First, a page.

Chilean sea bass has been touted for its silky texture and buttery flavor, but it has a complicated history. Since the early 2000s, the fish has been over-harvested, often illegally. To understand why this fish continues to be sought-after and to find out if populations have stabilized enough to consider this a sustainable choice for home cooks, we turned to author and sustainable seafood expert Barton Seaver.
Patagonian toothfish, its other market name, is a deep-water fish that was unknown to humankind until modern technology and awesome-sized fishing vessels were able to bring it to market. Its great taste and low price—when it was abundant—made it popular. Today, it is neither abundant nor inexpensive. (One small fishery in the South Georgia Sea is certified by the Marine Stewardship Council as having responsible fishing practices, but the vast majority of Patagonian toothfish available in the U.S. isn’t from that fishery, and much is harvested illegally.)
What’s in a name?
Although chilean sea bass price is from the waters near Chile and is technically a sea bass, it’s real name is Patagonian toothfish. So, why isn’t it known by that name? “Simply because toothfish is not sexy,” says Seaver. He adds that not only is toothfish an off-putting moniker but “sea bass” is well known and accepted, giving consumers a point of reference.
Why is it so expensive?
Chilean sea bass runs about $30 a pound, which makes it considerably more expensive than other white fish. What’s the reason for this higher price? “The fisheries [for Chilean sea bass] are located far from shore, way out in the open seas,” says Seaver. He explains that this distance adds difficulty to the supply chain and also notes, “It’s worth it. All properly raised/caught protein should come with a price tag that reflects the economy of producing something sustainably.”
Is Chilean sea bass sustainable?
According to Monterey Bay Aquarium’s SeafoodWatch.com, the Patagonian toothfish (otherwise known as Chilean sea bass) should be avoided due to overfishing. It is still being overfished in Chilean waters and the stock around Prince Edward and Marion Island in the South Atlantic Ocean is nearly depleted. “It is a long-lived deep-water species that are slow to reproduce. These factors make it particularly vulnerable to fishing pressure,” says Seaver. There are regulations in place to protect the fish but it will take years until stocks increase and numbers are sufficient for it to be recommended as a sustainable choice.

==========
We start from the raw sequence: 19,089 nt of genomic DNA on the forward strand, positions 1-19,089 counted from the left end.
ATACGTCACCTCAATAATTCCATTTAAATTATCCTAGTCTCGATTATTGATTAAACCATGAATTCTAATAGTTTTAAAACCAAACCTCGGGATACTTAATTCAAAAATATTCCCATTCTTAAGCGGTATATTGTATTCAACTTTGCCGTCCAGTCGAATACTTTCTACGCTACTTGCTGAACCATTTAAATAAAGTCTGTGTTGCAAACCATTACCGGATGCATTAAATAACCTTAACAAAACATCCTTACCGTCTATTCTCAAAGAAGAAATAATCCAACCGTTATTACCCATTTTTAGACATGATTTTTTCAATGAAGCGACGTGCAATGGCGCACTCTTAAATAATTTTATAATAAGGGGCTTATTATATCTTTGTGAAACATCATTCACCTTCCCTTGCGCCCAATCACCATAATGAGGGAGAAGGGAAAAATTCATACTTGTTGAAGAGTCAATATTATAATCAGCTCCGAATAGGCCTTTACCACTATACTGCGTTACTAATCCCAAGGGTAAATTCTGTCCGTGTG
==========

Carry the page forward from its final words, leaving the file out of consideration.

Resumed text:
Is it good for you?
Like much other white fish, Chilean sea bass is a low-calorie, protein-dense fish. However, it also has high levels of mercury. The Environmental Defense Fund recommends adults only consume two portions of Chilean sea bass each month and children only eat one portion each month due to the concerning levels of mercury.
Are there any alternatives to Chilean sea bass?
Now that we know that Chilean sea bass is not sustainable and has high levels of mercury, what other similar fish can we cook? Seaver recommends sablefish, which offers the same “silken richness” and texture that Chilean sea bass has-and with even higher levels of omega-3s. Like Chilean sea bass, sablefish is forgiving when cooked, making it a good choice for novice seafood cooks. It also “allows for the exterior to gain a brilliant crisped coloration while the inside remains delightfully smooth,” says Seaver.